(FinalCall.com) – The Georgia Supreme Court has voted to hear the appeal case against the release of Genarlow Wilson on July 20, three months earlier then they had planned to, according to Reverend Al Sharpton of the National Action Network. “This is because of the community’s pressure,” he said.

Edward Dubose, the Georgia state president of the NAACP, agreed, that the grassroots pressure in the streets is making a difference in forcing officials to review the Genarlow Wilson case. “We see what the pressure is doing, and we don’t plan to let up,” Mr. Dubose told The Final Call.

That was a prayer vigil on July 5, he said, adding that there will be a full-blown demonstration on July 14, in Douglas County where Mr. Wilson was convicted of aggravated child molestation. There is something very wrong going on in Douglas County, Mr. Dubose stressed. “We see that at least five Black men are being held on similar charges, while Whites committing the same crimes are let go,” Mr. Dubose said. The NAACP is also calling for the ouster of the Douglas County District Attorney, David McDade. Genarlow Wilson’s case is steadily gaining national attention, as Democratic presidential candidate Senator Barack Obama, in his address at a NAACP convention held in Detroit July 12, made mention of the disparity between Mr. Wilson’s case and the commuting of former White House aide I. Lewis “Scooter” Libby’s prison term.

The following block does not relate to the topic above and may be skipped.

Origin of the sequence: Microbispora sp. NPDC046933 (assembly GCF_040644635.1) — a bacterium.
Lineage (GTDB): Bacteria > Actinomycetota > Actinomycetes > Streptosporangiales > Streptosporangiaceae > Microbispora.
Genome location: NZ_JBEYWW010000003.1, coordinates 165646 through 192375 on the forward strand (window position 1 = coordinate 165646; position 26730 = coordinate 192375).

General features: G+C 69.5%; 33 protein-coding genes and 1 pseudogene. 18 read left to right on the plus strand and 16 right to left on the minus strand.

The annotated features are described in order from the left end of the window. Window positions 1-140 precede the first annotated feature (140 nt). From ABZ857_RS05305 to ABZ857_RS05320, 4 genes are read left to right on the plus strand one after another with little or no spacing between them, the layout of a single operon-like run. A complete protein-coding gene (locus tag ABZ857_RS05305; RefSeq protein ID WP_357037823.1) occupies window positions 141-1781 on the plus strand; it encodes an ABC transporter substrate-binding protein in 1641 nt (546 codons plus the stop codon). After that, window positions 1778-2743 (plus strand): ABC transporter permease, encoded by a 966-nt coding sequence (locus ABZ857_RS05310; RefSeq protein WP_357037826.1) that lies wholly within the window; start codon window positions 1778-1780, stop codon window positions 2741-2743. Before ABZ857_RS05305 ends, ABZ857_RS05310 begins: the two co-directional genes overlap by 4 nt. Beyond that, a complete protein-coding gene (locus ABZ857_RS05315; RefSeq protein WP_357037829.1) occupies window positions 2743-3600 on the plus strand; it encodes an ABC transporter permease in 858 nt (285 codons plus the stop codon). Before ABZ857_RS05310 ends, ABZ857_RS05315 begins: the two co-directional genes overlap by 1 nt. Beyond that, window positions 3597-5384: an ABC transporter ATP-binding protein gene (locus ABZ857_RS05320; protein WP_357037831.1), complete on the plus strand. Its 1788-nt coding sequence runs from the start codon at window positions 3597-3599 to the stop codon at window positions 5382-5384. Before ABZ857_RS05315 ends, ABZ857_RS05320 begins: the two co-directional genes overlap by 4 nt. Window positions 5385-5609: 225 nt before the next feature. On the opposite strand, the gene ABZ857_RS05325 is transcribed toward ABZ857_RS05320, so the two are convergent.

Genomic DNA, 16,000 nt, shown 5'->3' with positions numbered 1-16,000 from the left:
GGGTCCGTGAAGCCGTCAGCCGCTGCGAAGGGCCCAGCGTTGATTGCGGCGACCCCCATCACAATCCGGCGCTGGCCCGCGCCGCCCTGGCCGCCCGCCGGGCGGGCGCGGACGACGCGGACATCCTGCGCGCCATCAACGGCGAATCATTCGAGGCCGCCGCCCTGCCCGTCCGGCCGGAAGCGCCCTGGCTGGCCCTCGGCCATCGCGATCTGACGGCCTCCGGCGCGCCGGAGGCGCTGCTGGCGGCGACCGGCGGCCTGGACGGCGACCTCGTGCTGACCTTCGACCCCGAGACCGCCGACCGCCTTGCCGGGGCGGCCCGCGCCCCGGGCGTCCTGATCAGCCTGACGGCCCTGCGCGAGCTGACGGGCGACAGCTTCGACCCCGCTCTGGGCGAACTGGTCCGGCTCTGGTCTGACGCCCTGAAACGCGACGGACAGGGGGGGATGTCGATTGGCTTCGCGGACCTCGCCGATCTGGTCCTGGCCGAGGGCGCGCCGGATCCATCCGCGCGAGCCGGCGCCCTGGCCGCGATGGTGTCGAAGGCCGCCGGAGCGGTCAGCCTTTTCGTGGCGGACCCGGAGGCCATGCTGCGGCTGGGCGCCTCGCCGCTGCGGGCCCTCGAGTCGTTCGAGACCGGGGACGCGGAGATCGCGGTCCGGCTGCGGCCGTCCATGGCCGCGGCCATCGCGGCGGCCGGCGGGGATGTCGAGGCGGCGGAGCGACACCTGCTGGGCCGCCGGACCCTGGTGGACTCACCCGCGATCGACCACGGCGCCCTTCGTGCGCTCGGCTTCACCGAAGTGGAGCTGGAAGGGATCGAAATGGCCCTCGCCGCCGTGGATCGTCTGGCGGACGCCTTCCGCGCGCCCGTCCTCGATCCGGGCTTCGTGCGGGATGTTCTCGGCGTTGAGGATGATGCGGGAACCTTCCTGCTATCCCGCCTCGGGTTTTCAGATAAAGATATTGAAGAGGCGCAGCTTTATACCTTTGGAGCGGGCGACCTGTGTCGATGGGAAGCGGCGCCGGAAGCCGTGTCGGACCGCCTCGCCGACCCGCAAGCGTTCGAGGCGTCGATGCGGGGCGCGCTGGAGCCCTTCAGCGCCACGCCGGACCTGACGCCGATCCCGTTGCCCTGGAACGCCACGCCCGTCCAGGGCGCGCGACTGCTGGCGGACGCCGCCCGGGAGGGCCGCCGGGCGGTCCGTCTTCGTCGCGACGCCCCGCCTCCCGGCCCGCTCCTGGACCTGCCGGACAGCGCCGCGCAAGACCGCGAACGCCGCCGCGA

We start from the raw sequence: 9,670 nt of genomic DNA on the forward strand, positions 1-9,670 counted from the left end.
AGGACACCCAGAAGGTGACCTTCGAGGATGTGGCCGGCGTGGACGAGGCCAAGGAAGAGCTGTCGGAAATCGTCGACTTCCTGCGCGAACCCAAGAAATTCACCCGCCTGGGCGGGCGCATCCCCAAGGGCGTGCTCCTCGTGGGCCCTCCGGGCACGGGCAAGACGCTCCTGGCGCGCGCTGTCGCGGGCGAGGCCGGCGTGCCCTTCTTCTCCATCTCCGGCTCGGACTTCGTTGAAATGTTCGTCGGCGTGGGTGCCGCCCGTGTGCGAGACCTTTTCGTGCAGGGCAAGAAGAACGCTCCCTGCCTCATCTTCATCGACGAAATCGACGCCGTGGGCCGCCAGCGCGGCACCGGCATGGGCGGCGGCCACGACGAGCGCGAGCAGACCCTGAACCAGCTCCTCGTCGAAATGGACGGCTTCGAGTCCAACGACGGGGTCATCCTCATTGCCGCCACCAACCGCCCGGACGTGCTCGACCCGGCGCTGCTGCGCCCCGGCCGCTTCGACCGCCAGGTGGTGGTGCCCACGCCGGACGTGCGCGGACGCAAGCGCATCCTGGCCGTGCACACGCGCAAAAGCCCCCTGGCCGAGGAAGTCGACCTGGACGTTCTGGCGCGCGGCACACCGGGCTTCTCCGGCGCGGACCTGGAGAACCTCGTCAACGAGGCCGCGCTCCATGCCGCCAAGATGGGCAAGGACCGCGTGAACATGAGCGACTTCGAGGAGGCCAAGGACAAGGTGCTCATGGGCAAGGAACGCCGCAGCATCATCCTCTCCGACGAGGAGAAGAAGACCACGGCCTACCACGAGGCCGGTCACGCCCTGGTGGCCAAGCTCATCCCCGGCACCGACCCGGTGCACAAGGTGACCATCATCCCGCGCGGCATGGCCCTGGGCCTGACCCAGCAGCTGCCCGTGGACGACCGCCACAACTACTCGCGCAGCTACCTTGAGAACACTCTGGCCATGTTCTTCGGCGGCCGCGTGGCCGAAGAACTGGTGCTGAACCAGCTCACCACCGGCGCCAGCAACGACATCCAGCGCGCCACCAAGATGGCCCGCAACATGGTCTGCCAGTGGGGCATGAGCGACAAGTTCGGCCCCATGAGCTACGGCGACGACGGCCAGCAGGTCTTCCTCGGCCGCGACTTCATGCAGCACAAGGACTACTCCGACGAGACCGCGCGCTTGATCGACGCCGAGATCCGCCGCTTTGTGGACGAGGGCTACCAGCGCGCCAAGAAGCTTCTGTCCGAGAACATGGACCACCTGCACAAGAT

“We know we have more work to do when Scooter Libby gets no prison time and a 21-year-old honor student, who hadn’t even committed a felony, gets 10 years in prison,” Sen. Obama said to loud cheers.

Rev. Sharpton, veteran civil rights leader Joseph Lowery and the Rev. Raphael G. Warnock, pastor of Atlanta’s Ebenezer Baptist Church, joined with demonstrators on July 5 in front of the Douglas County Courthouse to protest the delay in a bond hearing for the 21-year-old. They were also protesting the delay by the Georgia Supreme Court in hearing the state attorney general’s appeal against the lower court’s decision that Mr. Wilson should be set free.

A Monroe County Superior Court judge had ruled in June that Mr. Wilson’s sentence was too harsh, since the crime is a misdemeanor, and should be given time served and released. The state legislature has changed the law to eliminate the mandatory 10-year sentence for aggravated child molestation, but lawmakers did not make the change retroactive.

Attorney General Thubert Baker, a Black man, disagrees with the lower court ruling, and is fighting to keep young Wilson in prison. According to the Atlanta Journal-Constitution, the attorney general says the judge overstepped his authority when he granted Mr. Wilson’s habeas corpus.

The Atlanta Journal-Constitution is also reporting that State Sen. Emanuel Jones (D-Decatur) protested the release of a videotape of the sexual incident that was the cause of Mr. Wilson’s brush with the law. “It is an absolute, utter disgrace,” the lawmaker said, calling the tape “child pornography.” According to the newspaper, the videotape has been shown to legislators and reporters.